Edgartown: The Island's quiet time

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How quiet the Island seems this week! I think that the week of February vacation is truly the quietest, slowest week on Martha’s Vineyard. Wouldn’t it be lovely if it was sunny and 85°? Think of the money families could save if we could all enjoy a week off in the sun and fun here instead of some warmer destination. The weather was nice enough to run outside a couple of times this week, which, after months of running halls and laps inside was a blessing. You take what you can get sometimes, right?

Personally, I am having a working vacation. I still do a little bookkeeping on the side for a few customers, so I’ve been working on that. I’m also working on the Edgartown Eighth Grade auction, with the help of some fabulous eighth-grade parents: Julie Hatt, Caroline Fenske, Judy Murray, and Liz Burnham, as well as a couple of eighth graders themselves: Kenny Hatt and Lukas Fenske. And then I’ve got some fifth-grade and sixth-grade projects to pull together before coming back into school next week. So I’m suffering a little vacation envy this week, especially since my kids are in Disney, which is one of my most favorite places in the world!

Now before you go hating me for my vacation envy, I know how lucky I am, to be sure. As a teacher, I don’t have formal work hours over the summer, which is amazing. And I often count my blessings for that. But we teachers do indeed work during vacations, including summer. Some come in and teach summer school. Most of us take courses over the summer, because we are required to continue our professional studies. And all of us study and research our own curriculum topics, creating lesson plans and projects to keep our students engaged and learning each year. Some of us even wait tables, clean houses, do landscaping work, and a hundred other jobs in the summer. I would really love to be sitting someplace warm this week, but I know I get to enjoy myself a great deal in July and August. Alas, I must live vicariously through others this week, as they probably do with me in the summer. It’s all a tradeoff, right? Overall, I’m blessed and I know it.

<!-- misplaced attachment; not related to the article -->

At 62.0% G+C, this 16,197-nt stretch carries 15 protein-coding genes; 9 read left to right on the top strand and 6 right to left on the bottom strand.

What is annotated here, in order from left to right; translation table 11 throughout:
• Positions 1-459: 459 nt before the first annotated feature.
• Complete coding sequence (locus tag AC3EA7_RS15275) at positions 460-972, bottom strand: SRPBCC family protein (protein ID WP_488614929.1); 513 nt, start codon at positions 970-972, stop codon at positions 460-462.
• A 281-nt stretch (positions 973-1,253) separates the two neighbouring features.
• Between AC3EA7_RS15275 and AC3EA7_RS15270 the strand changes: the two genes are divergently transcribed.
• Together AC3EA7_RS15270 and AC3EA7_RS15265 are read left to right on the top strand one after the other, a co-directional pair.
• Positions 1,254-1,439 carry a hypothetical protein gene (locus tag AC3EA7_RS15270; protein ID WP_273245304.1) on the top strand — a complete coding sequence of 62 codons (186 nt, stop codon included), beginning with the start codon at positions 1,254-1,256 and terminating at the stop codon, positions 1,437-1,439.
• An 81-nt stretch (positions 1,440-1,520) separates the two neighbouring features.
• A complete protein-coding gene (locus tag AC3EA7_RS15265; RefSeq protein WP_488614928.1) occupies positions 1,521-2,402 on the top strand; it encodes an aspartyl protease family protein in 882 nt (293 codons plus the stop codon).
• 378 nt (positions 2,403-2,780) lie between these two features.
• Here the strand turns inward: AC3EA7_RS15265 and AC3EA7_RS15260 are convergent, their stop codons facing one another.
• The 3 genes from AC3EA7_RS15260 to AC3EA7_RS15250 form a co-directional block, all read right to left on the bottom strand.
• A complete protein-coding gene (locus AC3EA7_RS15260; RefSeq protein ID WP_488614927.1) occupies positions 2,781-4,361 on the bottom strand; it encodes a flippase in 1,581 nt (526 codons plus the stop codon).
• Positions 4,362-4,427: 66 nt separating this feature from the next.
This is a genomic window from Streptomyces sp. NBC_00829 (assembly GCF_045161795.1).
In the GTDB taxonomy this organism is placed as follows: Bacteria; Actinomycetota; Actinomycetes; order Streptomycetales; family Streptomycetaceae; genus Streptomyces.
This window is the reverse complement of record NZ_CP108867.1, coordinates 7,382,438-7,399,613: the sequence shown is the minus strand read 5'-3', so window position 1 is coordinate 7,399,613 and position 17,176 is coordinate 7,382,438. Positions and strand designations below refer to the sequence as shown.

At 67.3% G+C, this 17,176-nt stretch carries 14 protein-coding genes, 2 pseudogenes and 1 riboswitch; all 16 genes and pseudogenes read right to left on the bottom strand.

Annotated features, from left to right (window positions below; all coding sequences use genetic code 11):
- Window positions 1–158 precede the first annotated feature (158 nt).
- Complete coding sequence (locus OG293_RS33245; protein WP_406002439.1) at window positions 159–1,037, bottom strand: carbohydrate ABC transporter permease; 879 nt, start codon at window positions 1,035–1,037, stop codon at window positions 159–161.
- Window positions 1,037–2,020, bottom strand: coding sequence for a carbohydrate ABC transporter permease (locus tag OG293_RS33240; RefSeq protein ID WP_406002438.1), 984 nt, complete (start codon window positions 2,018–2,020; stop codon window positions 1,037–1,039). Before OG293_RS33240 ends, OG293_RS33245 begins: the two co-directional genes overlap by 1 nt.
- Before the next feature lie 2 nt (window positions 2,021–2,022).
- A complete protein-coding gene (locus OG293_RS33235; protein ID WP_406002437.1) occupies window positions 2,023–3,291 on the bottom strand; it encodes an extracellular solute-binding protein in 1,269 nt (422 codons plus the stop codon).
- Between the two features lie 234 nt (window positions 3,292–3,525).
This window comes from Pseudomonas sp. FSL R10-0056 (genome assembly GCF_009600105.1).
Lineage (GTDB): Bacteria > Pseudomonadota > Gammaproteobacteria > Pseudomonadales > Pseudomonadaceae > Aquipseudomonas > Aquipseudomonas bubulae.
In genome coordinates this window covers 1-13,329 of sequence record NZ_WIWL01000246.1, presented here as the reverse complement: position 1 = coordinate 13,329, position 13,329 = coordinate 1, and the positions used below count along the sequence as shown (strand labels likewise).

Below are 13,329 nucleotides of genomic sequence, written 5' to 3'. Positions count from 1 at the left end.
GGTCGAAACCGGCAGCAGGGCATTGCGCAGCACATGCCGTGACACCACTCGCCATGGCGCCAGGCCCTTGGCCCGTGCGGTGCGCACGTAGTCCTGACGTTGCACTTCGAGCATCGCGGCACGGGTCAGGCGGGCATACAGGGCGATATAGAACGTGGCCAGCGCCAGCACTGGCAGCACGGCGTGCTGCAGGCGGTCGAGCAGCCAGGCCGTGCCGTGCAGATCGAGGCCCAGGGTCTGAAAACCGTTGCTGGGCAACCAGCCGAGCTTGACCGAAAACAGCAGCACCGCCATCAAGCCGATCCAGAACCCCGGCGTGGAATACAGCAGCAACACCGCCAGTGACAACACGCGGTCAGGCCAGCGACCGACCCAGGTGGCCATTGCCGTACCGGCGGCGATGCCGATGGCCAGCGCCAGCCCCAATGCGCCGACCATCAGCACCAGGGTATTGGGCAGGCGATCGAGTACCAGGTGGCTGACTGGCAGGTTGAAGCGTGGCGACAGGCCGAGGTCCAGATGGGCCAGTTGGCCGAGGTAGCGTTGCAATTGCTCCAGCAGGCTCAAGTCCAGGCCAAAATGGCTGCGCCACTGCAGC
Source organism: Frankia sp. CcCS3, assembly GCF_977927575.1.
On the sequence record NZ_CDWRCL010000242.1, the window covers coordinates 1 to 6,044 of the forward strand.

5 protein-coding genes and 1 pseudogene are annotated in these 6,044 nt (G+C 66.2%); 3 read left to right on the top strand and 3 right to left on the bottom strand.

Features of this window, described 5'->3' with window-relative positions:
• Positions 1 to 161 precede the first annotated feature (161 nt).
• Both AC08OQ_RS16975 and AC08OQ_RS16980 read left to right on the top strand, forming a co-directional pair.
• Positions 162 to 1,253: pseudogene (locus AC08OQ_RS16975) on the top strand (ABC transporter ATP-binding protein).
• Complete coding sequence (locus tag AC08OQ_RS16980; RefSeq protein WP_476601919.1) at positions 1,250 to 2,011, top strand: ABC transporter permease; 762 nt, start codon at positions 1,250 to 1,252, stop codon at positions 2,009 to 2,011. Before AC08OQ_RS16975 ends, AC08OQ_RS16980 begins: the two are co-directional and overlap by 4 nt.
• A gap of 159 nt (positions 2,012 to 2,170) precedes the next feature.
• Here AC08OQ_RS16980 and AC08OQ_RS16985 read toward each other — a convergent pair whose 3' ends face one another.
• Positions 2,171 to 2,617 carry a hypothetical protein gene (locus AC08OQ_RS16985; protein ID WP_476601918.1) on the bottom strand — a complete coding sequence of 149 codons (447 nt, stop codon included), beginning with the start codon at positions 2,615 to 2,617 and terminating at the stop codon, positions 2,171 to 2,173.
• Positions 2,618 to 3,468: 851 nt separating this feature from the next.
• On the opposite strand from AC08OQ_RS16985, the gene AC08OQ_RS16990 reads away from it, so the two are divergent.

Ninety-six MVRHS freshmen recently visited the Martha’s Vineyard Museum, toured the archives, and chose a picture of children from the museum’s collection that spoke to them. Over the past six weeks, the students have used the pictures to inspire creative writing pieces that will make up the museum’s next Spotlight exhibit.

“Kids in the Archives— A Modern Perspective,” opening next month at the museum, includes the top 20 literary pieces, chosen by the students’ teachers, displayed with the photos that inspired them. Short stories, letters, plays, poems, and other creative pieces will adorn the walls of the Spotlight Gallery alongside the archival images. English teachers Kate Hennigan and Amy Reece had the tough task of choosing the top 20 for exhibition.

Museum education assistant Beth Seabourne worked with the teachers and students on the exhibition. “‘Kids in the Archives’ came about one day while I was digging in the museum’s photo archives for lesson supplements,” Beth said. “I came across a picture of a rooster pulling a small child in a wagon. There were quite a few of these oddly inexplicable pictures of Vineyard children, and together with education director Ann DuCharme, we decided we wanted to have fun with them.”

Ms. DuCharme said, “Kate Hennigan and Amy Reece were the perfect fit to help make the vision for the exhibit come to life. They brought all of the students to the museum to tour the archives and the gallery where their work would be displayed. The students were excited when they saw what they would be working with, and that the white walls were theirs to fill. There have been so many creative submissions, and we can’t wait to share them with the community.”

“Kids in the Archives — A Modern Perspective” will open at the museum on Tuesday, March 1, with a reception from 4 to 6 pm. Admission is free, and the reception is open to all. The exhibit will be up through April 30.

Congratulations to eighth grader Julia Gomes, who won the Edgartown School annual spelling bee last week. Julia obviously studied hard, and didn’t even seem to blink at the words she was given. Runner-up in the event was the learned fourth grader Nicholas Carpenter. Other participants included Clara Cabral, Alex Walsh, Jonathan (J.J.) Polleys, Amelia Craig, Desiree London, Isabella Osborn, Geovane Meikle, Kylee Fauteux, and Sara Creato. Congratulations to all the students for their hard work and great spelling.

That’s about all for this week. Have a great week. Don’t put the key to your happiness in someone else’s pocket!